“May Be Used to Offset” – This inclusive phrase allows the Treasurer and DOF to include any federal funding available by June 30, 2010 that can be used to offset General Fund. It appears from our reading of the DOF and LAO estimate that they do not use a consistent standard for determining whether funds can be used to offset GF. They seem to impose an interpretation on some potential sources of funds, such as the State Fiscal Stabilization Funds (SFSF), that excludes it because it can be used on either GF offset or to augment state funding levels. Conversely with FMAP (Federal Medical Assistance Percentage), both DOF and LAO find that the funds may be used to offset GF even though they could likewise be used to augment state health programs. The same is also true for Temporary Assistance for Needy Families (TANF) Emergency Funds. WCLP believes the correct standard is if the funds can be used as GF offset then they may be used to offset under Section 99030.
“General Fund expenditures” – This phrase appears to require the Treasurer and DOF to determine by April 1, 2009 that there will be GF “expenditures” of $10 billion that can be offset. As a practical matter this is impossible since determinations of expenditures can not be known before they occur. The Treasurer and DOF may wish to ask the Legislature what it meant by this phrase before making the determination called for in Section 99030.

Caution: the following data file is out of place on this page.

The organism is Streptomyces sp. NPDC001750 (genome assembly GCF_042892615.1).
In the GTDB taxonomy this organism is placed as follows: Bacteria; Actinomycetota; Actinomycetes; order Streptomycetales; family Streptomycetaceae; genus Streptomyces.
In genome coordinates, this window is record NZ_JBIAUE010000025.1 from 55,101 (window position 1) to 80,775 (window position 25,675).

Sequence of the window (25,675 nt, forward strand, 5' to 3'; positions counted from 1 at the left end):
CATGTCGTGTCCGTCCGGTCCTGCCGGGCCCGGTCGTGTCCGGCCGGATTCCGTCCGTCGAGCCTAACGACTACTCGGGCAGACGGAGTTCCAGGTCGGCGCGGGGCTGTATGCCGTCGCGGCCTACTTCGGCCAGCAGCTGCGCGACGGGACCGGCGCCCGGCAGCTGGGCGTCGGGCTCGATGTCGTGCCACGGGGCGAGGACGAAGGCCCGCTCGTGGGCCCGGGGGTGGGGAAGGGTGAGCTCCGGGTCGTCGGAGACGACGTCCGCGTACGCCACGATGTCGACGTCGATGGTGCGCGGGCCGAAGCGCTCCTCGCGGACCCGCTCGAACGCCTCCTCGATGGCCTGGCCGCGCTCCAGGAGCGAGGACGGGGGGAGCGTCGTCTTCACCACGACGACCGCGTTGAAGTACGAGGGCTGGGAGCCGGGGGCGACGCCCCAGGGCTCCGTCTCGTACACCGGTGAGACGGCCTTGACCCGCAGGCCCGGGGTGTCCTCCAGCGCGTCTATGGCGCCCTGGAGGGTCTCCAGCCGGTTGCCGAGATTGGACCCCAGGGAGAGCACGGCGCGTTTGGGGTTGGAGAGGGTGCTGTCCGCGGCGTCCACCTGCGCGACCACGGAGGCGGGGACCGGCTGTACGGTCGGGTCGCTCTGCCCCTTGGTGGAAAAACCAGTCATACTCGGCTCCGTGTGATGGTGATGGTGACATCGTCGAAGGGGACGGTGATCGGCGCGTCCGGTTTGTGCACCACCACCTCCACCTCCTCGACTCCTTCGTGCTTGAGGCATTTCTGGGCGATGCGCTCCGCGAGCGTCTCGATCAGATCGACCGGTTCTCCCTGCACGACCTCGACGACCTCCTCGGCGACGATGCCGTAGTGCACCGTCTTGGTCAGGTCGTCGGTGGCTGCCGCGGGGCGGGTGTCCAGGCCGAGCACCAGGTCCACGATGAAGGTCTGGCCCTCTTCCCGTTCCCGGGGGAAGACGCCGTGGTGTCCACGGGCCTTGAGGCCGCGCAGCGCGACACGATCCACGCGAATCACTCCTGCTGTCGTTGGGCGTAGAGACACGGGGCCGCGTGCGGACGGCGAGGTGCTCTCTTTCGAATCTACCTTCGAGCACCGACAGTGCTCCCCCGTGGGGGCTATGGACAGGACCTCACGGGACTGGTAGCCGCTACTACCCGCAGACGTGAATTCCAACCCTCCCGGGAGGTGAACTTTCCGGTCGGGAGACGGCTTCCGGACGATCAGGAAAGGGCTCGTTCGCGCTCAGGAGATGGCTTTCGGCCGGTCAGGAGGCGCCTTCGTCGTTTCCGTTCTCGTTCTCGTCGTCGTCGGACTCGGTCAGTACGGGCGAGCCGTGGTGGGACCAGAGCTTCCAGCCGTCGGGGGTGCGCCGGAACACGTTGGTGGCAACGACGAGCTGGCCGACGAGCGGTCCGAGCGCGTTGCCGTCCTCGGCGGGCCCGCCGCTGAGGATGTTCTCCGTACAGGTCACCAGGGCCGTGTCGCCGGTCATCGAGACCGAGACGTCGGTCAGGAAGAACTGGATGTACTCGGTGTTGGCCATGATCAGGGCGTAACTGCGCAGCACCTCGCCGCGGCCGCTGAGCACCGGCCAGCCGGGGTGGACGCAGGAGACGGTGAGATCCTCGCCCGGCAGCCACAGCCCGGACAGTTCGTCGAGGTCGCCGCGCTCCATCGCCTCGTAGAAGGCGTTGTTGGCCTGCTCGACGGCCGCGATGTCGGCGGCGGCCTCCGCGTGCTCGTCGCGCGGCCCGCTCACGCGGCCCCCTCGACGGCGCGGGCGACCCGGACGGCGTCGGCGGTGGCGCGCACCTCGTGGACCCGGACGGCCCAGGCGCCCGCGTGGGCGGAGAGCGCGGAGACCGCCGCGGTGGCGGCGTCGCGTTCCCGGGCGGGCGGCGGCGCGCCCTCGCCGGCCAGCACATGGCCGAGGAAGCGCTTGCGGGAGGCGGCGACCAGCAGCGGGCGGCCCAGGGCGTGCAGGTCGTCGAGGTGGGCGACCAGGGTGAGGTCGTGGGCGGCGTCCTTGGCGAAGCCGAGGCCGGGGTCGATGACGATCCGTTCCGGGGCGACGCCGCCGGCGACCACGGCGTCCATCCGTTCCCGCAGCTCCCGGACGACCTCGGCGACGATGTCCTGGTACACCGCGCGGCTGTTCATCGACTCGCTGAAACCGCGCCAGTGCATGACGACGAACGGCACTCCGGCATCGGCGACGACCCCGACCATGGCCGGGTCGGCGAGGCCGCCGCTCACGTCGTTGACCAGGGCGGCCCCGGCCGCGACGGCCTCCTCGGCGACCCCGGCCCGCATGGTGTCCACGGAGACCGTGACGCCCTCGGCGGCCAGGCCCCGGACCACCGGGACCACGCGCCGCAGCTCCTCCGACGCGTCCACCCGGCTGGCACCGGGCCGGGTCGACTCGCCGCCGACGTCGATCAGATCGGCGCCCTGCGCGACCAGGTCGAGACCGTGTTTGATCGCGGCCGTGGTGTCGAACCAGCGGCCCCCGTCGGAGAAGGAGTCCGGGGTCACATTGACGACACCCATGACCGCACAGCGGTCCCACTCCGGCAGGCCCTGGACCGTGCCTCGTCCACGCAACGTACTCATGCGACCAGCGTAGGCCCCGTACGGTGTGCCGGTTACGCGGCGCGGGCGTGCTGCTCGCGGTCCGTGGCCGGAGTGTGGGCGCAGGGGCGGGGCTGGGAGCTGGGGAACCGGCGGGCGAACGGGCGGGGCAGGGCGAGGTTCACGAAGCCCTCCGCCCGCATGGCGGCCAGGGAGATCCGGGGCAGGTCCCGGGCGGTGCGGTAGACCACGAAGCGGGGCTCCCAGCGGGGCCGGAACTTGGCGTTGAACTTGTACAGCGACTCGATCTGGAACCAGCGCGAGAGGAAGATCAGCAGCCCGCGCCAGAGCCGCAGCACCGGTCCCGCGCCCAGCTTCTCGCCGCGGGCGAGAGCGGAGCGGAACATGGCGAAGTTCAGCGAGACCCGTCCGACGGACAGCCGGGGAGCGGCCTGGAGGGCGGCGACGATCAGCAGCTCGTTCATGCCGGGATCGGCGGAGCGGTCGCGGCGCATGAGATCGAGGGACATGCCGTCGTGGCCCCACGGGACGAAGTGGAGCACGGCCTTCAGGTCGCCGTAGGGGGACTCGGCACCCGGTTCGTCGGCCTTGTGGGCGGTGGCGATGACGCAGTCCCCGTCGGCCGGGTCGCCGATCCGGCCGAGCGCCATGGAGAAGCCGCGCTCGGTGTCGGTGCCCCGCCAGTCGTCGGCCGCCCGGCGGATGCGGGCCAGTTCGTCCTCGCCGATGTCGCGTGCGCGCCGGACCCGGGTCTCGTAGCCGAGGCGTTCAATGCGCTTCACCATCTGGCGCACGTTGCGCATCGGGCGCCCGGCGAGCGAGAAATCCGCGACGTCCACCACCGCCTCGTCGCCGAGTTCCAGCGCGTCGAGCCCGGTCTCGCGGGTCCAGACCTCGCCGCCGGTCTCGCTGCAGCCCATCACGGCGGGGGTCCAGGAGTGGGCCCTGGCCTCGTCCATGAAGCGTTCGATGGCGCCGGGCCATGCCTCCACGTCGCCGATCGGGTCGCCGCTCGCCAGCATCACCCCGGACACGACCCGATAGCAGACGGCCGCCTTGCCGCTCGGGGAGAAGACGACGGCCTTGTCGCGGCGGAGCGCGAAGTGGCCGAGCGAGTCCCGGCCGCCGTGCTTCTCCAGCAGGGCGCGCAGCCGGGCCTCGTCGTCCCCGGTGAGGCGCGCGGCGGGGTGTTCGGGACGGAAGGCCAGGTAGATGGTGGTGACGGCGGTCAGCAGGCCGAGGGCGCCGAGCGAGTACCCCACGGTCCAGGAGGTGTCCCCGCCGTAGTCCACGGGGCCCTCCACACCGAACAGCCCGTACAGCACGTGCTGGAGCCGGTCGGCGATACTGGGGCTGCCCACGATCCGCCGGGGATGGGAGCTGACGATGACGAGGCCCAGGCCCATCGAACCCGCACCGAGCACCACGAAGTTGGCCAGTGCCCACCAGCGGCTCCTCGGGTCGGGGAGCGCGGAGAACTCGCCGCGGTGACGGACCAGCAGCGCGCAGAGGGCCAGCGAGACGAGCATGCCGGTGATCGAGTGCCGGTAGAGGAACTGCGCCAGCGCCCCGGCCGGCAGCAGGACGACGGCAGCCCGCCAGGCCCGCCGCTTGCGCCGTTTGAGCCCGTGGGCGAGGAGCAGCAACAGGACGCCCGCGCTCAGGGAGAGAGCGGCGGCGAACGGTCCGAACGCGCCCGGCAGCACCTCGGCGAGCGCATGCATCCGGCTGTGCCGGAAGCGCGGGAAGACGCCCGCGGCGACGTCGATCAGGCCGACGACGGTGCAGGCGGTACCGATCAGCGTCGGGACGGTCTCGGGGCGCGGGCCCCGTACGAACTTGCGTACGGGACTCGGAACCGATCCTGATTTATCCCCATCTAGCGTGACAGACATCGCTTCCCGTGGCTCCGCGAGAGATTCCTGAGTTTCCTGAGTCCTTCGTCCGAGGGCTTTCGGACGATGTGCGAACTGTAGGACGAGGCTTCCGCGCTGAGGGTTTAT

Government Code Section 99030 (b)
“Sufficient federal funds” – This language suggests that the Treasurer and DOF do not have to determine that there is exactly $10 billion in offsets but if they get close to it that it may be sufficient. If the Legislature wanted it to be no less than $10 billion they would have written the language that way. Thus, the Treasurer and DOF may decide that if they determine that we are close to $10 billion that that is sufficient. They may determine that the GF offsets are sufficient if short of $10 billion because the state will receive additional sales and income taxes directly flowing from federal funds that put the state over $10 billion.
WCLP urges the Treasurer and DOF to determine that sufficient federal funds are available to avoid cutting programs that are critical during these times and for which the state has received significant federal assistance.
Michael Herald
Legislative Advocate
Elizabeth Landsberg
Legislative Advocate